It was a dark sombre evening in Montreal where, in early autumn, the weather can alternate between summer and winter in the space of a few hours. This evening definitely was more winter than summer – dark cold and wet, with a cold drizzle that felt as if it was from the west coast of Scotland rather than from the east coast of Canada and where the dark clouds had blotted out the joy of a moon. Unusual for this time of year, to take the cold off the evening, a blazing fire burned in the massive dining room fireplace in the stone-built Scottish baronial-style house in Mount Royale near McGill University, where the Fraser family were emerging from the inner shadows of the dark house for dinner.
Earlier in the day the family, dressed as if for church, had driven down to the docks in Alastair Fraser’s new black Ford car to bid farewell to Great Aunt Philomena. They had settled her into her cabin on the Donaldson Line’s ship Laurentia, along with several cases of luggage and a packing case holding six paintings which she was taking across to her son in Glasgow. Alastair, his wife Laura and their teenage children Bruce and Robert, had waved farewell to their aunt and watched as the liner had moved from the docks in Montreal and the lights slowly disappeared down the St Lawrence River towards the Atlantic Ocean.
Just as the maid Alice was about to serve tonight’s dinner of steaming hot roast beef, almost at the point where she was about to lift the serving spoons into the air, a sudden knocking echoed through the house and startled everyone.
Who could it be at this time of night and on such a foul evening?
Irritated, Alastair Fraser pulled himself wearily out of his chair and told Alice to continue serving dinner to the rest of the family. He left the dining room and crossed the hall, carefully opening the heavy oak front door against the wild and windy attack of the storm. In front of him was a policeman who, although clad in weatherproof clothing, was a sorry sight – wet from head to toe.
“Come in man – you’ll be soaked”, Alastair shouted above the beating rain. The officer entered the hall, shook off some of the rain from his dark woollen coat onto the limestone floor and introduced himself as Inspector Renee, Canadian with a slight and affected French accent. He wished to know the details of Mr Fraser’s aunt’s journey to Scotland. Very discrete, he gave nothing away but eventually, after persistent questioning, he had to come clean and admit the reason for his enquiry. When the Laurentia had left the port, the land-crew had set about tidying up for the next departure in a week’s time. Behind a pile of empty timber chests, they had found the body of a man, who they had initially thought was a vagrant as they often try to hide and sleep in the harbour buildings, hoping to be able to sneak onto a boat or liner to take them to a new country and a anew life. This guy was was an ugly man, his face gnarled with many years at sea and his body covered with the most obscene and disgusting tattoos. When they had the courage to peel away his evil stinking clothes, they found inside his pockets a wallet contained over 1000 Canadian dollars in cash and a torn scrap piece of paper on which, barely decipherable, was the name of Alastair Fraser’s aunt’s Philomena and an address in Glasgow. Puzzled, Alastair Fraser carefully looked at the scrap of the paper and confirmed that it was indeed the address of his cousin in Glasgow where his aunt was going to stay for the next two months.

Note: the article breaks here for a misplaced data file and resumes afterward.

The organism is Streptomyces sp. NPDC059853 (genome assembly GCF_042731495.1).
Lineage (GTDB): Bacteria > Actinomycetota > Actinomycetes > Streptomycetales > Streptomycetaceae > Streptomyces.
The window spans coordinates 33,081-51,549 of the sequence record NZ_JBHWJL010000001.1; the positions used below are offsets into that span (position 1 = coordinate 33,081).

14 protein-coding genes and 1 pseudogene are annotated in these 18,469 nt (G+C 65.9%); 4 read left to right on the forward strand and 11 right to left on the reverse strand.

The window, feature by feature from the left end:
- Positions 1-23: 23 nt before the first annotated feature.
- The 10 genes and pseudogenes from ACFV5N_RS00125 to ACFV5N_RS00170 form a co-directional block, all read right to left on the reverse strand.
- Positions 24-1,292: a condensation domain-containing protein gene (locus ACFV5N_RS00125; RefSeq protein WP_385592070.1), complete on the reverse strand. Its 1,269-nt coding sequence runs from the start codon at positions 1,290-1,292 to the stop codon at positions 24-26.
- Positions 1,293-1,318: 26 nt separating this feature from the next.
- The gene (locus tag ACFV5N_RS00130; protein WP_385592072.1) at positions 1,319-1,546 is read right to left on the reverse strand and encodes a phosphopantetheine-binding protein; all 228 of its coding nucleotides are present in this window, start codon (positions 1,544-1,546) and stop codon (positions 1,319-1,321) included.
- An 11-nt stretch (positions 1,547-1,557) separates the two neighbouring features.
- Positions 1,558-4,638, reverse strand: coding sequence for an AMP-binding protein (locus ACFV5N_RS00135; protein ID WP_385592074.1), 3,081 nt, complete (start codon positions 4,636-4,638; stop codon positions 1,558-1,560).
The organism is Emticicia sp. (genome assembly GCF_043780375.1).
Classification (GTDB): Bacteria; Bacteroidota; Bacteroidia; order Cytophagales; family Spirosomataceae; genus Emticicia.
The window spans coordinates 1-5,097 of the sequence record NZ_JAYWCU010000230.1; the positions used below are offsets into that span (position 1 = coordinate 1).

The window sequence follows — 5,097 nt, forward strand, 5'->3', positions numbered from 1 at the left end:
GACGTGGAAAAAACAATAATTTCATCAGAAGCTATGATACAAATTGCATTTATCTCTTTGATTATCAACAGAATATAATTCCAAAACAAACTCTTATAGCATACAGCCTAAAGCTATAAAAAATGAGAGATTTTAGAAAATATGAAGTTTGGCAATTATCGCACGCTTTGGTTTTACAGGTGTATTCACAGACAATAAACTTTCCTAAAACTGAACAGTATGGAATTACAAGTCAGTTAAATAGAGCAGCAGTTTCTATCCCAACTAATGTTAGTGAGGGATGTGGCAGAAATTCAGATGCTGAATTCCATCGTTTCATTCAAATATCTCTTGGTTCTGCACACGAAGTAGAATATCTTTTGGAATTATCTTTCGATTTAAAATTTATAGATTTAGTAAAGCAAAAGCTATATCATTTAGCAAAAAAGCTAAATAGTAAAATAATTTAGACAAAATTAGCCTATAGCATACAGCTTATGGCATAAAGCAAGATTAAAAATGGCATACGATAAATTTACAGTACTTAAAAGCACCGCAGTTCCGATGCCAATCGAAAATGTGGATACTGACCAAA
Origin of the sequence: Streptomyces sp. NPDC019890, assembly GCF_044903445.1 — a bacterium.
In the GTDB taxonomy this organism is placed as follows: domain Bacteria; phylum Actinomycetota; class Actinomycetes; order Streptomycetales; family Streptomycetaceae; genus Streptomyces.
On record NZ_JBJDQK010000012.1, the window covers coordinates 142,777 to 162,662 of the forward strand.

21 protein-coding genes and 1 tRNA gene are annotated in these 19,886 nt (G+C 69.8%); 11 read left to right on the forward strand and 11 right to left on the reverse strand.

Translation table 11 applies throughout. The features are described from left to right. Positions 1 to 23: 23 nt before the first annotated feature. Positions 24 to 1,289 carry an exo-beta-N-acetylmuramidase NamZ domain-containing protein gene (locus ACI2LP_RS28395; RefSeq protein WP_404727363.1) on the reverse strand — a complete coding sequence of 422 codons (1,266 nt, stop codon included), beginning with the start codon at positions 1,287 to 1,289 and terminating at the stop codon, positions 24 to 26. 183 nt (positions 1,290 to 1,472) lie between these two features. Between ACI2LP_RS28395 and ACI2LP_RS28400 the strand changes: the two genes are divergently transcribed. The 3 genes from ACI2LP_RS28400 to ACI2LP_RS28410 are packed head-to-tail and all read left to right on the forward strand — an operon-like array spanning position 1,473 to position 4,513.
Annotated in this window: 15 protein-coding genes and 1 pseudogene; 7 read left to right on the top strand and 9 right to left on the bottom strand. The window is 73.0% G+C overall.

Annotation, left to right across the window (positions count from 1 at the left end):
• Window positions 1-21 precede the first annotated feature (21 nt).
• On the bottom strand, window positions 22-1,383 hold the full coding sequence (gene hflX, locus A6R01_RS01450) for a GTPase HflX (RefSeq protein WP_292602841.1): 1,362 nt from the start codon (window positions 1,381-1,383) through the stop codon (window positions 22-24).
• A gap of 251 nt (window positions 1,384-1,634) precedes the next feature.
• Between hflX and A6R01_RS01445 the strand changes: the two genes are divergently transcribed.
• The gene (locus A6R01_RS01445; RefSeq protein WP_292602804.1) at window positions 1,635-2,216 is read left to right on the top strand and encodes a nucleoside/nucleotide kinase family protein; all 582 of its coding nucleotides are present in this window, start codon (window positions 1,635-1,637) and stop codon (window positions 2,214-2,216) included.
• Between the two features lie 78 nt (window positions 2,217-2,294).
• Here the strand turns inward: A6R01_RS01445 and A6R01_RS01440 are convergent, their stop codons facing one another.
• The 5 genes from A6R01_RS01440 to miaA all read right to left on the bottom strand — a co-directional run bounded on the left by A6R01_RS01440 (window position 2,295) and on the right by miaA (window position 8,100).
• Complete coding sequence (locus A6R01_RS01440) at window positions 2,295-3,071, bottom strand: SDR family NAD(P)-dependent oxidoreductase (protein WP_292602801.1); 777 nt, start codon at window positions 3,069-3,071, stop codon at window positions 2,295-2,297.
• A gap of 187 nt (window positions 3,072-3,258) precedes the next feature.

Episode 2: Glasgow
A week later, the MacFarlane family were having a quiet afternoon in their west end mansion near the university and the botanic gardens. Built a century earlier as the upper middle classes had moved westwards in Glasgow, little had changed apart from the artwork on the walls. John MacFarlane had inherited the house and all its contents from his parents. He had respected the stunning collection of antique furniture and Persian rugs that he had inherited but had wanted to made his own mark on the house and had given the Kelvingrove art gallery in Glasgow the magnificent collection of Spanish baroque paintings including works by Murillo, Ribera and Zurbaran which were not to his taste and he felt should be appreciated by the wider community. His parents had been shipping magnates and enjoyed spending their wealth on acquiring a magnificent collection of art, furniture and other antiquities which had filled their house from the basement to the attics.
To replace the paintings, John Macfarlane was collecting and hanging the best contemporary art from Scotland and from North America, bought on his frequent visits to Montreal, Boston and New York where he had so many relatives and business interests. In the background, but unexplored, was another branch of the family in Chicago that he had never met. His great-uncle Anthony had left Glasgow in the 1850’s and had risen to become the city architect in Chicago and was now buried in Graceland Cemetery along with his wife Laura. There were also family links with Cuba, through his great uncle, but he had never explored there, though he would like to.